Being the executive director of a not-for-profit organization is one of the most rewarding opportunities in the world. In the same breath I will tell you it is also a complicated challenge. You must manage multiple bottom lines – mission, financial, and a group of bosses (rather than one). It’s not easy.
How do you make sure the job you’re interested in is right for you? It’s important to ask the right questions during the interview. Far too often hiring decisions are based on “fit and feel” rather than substance and past performance. Ask these questions so that you have a clear idea of what rewarding challenge you are stepping into.
Who does the staff report to?
The answer to this question is always the executive director. Andy Stanley once said, “Only one person in a not-for-profit should report to a ‘they’, and that’s the Executive Director.” Any other answer is unacceptable. The board hires the executive director and the executive director hires and supervises all other staff.
Divided supervision at the top never works. Job sharing seldom works when reporting to a board. The executive director is responsible for hiring and firing. The board hires, fires and evaluates the executive director. Period.
Is there a strategic plan?
If there is not a written plan, dig deeper. The single most important function that a board serves is to determine the future direction of the organization and express how their organization is going to make a difference. Boards spend more time analyzing the financial statements than they do deciding what impact they want to make in their community.
If there is no plan, make sure they are willing to embrace the planning process moving forward.
How healthy is the annual giving program?
The annual giving program will tell you what you need to know about the organization’s culture of philanthropy and board composition. If the organization has put little effort into establishing a solid annual campaign, you’ll want to learn if they are willing to do so going forward. The annual campaign is the foundation for all other giving.
If there is no annual giving program, it’s just as likely that there is not a development plan. A development plan expresses a holistic approach to systemic giving and includes strategies for annual giving, capital investment and endowment development.
You will also learn about the board’s commitment to giving. Does 100% of the board give? There is no place on a board for someone who does not contribute. No contribution means low buy-in. All board members must contribute. No exceptions.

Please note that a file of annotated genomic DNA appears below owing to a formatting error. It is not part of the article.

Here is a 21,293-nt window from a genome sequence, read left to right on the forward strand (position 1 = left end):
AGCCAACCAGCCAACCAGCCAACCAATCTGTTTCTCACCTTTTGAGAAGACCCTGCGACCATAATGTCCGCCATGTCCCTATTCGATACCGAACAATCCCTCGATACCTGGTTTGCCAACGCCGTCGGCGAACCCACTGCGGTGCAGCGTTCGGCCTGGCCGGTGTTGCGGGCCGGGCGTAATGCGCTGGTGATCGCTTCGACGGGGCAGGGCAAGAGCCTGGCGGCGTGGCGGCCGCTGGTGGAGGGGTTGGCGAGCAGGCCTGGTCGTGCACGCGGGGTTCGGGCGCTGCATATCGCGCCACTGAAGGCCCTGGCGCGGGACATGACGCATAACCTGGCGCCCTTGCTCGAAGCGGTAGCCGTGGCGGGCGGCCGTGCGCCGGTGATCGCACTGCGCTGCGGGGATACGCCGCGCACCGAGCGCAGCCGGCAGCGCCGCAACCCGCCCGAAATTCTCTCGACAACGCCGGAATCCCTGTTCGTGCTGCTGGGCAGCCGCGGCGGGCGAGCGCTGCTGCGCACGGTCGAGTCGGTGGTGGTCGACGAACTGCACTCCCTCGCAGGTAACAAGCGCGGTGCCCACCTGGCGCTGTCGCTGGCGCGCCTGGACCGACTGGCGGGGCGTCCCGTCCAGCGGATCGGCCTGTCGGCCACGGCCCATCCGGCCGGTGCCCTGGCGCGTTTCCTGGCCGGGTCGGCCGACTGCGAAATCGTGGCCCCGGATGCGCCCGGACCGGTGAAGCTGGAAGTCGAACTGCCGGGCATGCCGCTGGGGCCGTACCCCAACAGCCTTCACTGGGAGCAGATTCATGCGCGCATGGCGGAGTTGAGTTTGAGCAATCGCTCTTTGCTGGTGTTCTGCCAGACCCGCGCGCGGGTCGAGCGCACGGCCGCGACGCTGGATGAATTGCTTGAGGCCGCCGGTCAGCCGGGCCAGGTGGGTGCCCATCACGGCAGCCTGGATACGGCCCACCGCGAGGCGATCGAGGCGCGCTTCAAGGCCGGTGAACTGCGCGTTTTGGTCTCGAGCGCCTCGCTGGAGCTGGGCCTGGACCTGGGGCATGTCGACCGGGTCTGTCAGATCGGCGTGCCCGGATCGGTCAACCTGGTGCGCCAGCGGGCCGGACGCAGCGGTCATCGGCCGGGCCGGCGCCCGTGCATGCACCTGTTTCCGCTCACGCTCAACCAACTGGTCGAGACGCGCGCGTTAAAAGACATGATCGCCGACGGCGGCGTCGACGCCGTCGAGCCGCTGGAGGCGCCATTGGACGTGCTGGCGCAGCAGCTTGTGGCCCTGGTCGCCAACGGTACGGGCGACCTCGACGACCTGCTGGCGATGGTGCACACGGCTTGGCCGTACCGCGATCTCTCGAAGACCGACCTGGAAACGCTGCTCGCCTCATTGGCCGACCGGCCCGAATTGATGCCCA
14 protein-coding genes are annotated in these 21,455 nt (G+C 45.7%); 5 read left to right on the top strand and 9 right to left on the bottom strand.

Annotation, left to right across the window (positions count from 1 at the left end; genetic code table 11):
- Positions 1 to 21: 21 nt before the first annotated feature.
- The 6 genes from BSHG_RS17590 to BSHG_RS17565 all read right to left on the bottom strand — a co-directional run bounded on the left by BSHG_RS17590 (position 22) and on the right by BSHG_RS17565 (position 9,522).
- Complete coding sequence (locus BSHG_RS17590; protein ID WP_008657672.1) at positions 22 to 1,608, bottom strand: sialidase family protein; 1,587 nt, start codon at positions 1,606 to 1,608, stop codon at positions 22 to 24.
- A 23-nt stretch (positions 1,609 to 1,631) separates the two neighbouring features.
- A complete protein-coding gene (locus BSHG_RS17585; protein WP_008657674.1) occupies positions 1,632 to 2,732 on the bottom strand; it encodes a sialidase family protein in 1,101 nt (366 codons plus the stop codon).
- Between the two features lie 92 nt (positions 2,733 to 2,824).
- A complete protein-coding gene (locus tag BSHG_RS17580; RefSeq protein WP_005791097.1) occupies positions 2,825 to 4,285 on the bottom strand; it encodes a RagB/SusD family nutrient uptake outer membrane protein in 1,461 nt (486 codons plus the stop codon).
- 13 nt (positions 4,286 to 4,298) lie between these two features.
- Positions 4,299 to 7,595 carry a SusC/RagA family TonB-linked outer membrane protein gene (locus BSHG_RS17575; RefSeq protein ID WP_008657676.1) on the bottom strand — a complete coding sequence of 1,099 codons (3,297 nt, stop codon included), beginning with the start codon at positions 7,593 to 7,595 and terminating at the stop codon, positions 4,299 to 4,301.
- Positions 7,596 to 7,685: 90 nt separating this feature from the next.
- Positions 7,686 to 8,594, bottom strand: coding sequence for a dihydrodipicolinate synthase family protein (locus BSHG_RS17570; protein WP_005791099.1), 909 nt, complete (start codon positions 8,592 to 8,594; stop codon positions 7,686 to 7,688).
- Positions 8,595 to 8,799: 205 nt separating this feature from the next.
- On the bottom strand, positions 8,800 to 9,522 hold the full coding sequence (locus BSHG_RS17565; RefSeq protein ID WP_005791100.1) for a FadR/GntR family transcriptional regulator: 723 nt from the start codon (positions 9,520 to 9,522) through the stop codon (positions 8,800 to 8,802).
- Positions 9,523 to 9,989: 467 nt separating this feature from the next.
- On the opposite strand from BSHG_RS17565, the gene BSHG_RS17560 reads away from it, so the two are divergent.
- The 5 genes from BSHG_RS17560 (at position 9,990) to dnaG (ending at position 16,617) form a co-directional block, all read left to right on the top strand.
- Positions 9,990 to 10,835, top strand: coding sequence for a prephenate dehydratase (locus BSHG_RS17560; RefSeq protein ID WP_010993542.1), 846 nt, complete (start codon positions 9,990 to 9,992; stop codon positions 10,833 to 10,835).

Can I examine recent financial statements and an audit?
I’ve been surprised when I learn that someone has accepted a position without reviewing financial statements. Highlight good and bad trends. Ask the board about them. Look up the group’s IRS Form 990 online. Websites like www.guidestar.org allow you to review financial statements.
Ask about capital or long-term debt. Capital debt doesn’t always show up on operating statements, but it does appear on an audit. Make sure you look at an “all funds” statement and not just operations.
What is your appetite for change?
My daughter is a nurse. She will ask a patient, “On a scale of 1-10, how would you rate your pain?” Ask the board, “On a scale of 1-10, what’s your appetite for change?”
If a board thinks they just need someone to maintain the status quo, you may need to look at other positions. Push, probe, ask questions, do your best to learn the existing culture and their tolerance for change. A leader who comes in with good ideas may find resistance that will make taking charge difficult.
These are important questions. Not answering these questions doesn’t mean you should not take the position, but now you can make an informed choice based on question #5. Is there an openness to change? Be sure that your interview is a two-way exchange. Your career is too important to rely solely on “fit and feel.” Probing questions will pave the way for excellent dynamics when you find your rewarding and challenging opportunity.
Doug brings more than four decades of experience working within the YMCA of the USA. He began his Y career in camping services at the Honolulu Y in 1971 and since then has worked at branches in Cleveland and Chicago. He was executive director of the Arthur Jordan Branch in Indianapolis from 1985 to 1991 and was CEO of the Akron Area Y. Under Doug’s leadership, the Akron Y raised more than $2.4 million in annual support and $40 million for capital improvements, and its annual operating budget has grown from $3.7 million to $19 million. He is currently the Chief Development Officer of the YMCA of Greater Cleveland.